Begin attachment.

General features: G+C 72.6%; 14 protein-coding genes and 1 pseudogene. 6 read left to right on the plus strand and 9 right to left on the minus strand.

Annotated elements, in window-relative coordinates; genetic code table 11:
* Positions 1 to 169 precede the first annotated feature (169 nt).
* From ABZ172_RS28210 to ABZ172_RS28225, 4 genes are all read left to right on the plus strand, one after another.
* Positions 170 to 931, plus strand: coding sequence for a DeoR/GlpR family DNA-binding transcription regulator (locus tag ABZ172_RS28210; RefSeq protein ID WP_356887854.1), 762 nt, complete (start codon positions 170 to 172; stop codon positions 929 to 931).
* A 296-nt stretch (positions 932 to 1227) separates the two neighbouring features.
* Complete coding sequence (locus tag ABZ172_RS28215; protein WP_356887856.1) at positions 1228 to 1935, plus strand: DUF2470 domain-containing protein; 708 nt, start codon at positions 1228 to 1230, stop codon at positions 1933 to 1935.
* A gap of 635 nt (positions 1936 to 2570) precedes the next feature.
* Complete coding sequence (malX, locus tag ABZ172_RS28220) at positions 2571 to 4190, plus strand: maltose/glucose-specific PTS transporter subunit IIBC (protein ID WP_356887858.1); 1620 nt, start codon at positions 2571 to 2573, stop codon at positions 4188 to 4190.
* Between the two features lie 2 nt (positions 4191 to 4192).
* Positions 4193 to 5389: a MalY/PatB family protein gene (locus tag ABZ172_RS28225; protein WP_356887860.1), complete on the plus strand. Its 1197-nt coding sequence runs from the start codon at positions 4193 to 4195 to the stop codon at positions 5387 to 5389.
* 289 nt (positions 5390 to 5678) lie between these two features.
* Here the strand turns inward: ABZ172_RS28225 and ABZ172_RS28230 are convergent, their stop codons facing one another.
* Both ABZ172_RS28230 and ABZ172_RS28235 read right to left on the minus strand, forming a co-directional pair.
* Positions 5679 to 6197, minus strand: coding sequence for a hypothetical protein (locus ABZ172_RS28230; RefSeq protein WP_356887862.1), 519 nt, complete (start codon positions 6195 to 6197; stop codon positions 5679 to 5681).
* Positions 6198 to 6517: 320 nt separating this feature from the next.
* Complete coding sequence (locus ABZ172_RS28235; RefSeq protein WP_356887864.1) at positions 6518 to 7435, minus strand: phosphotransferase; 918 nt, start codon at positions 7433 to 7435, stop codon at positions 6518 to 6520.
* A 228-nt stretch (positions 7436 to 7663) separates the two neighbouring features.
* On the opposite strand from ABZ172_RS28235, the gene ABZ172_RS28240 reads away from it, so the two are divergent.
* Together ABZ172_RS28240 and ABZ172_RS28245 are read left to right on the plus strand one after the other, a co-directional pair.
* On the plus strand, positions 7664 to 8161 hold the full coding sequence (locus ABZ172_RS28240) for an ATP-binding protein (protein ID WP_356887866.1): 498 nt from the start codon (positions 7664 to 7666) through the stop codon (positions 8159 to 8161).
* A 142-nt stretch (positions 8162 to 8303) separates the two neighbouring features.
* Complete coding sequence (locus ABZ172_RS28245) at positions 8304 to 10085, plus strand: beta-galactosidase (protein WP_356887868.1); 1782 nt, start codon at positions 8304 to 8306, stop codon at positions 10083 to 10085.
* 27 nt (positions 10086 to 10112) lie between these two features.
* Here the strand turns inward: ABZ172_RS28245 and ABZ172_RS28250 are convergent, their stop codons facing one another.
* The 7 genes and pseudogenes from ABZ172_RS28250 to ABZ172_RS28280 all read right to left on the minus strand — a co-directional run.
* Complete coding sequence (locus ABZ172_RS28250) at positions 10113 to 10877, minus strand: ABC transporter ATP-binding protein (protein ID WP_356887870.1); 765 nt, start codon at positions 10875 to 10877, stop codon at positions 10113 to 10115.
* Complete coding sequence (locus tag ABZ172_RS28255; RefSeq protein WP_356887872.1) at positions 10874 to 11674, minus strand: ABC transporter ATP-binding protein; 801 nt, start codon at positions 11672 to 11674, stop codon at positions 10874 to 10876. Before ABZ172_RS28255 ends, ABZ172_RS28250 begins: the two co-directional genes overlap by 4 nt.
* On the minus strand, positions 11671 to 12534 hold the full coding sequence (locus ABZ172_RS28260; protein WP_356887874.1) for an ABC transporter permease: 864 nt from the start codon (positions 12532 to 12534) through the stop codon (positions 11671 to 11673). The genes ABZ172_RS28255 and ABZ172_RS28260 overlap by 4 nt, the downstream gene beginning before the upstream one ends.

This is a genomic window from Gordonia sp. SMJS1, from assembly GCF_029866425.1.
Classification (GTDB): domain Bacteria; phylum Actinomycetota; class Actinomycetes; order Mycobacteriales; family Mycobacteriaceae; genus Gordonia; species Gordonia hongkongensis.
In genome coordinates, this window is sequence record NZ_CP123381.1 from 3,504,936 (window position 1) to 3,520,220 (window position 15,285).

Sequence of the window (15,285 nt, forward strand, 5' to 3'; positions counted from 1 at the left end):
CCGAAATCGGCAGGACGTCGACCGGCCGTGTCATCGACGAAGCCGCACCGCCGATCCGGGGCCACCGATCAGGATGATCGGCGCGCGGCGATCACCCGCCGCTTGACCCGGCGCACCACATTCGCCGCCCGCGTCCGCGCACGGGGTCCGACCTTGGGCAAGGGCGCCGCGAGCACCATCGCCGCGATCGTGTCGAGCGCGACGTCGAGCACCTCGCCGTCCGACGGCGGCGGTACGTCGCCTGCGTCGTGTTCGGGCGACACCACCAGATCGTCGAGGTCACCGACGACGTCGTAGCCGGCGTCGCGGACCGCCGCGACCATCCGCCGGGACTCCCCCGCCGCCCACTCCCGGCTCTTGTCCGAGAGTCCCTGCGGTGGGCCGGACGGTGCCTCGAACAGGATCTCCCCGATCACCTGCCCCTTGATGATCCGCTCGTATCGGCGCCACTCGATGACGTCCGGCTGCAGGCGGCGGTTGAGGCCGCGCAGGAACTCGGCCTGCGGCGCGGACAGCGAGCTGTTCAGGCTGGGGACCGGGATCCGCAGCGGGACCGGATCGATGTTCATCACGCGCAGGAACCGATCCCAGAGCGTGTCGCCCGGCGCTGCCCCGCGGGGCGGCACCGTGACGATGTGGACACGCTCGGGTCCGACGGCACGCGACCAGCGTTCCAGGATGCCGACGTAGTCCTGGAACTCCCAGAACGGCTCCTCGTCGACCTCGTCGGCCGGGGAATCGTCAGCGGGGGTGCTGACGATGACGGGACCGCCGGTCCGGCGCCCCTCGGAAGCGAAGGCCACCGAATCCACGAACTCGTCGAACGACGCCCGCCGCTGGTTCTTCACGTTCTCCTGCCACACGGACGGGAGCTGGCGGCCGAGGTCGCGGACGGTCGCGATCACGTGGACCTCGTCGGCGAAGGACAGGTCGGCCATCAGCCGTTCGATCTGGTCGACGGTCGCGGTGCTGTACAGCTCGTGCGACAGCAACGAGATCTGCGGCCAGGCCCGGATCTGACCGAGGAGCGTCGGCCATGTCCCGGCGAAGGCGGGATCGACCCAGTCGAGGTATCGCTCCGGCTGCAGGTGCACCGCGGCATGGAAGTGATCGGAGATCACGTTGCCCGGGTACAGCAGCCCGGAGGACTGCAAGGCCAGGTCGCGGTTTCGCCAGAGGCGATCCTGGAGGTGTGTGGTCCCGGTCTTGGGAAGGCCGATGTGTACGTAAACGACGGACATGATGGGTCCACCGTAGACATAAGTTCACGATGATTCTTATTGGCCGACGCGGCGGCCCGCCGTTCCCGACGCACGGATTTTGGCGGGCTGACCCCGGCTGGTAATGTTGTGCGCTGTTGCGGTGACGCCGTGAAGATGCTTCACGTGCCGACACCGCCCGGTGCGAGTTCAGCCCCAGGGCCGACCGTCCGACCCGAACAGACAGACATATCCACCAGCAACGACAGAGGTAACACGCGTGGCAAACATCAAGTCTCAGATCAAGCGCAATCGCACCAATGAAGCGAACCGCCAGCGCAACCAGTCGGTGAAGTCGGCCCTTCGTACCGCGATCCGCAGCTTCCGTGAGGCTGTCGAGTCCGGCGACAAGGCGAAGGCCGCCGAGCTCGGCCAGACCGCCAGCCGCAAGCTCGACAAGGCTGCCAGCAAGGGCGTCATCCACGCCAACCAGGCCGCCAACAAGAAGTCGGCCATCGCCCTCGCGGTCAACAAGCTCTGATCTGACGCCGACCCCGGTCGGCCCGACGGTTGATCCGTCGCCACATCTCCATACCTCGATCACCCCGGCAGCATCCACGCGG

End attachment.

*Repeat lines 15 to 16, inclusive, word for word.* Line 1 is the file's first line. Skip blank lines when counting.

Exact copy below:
* Positions 5679 to 6197, minus strand: coding sequence for a hypothetical protein (locus ABZ172_RS28230; RefSeq protein WP_356887862.1), 519 nt, complete (start codon positions 6195 to 6197; stop codon positions 5679 to 5681).
* Positions 6198 to 6517: 320 nt separating this feature from the next.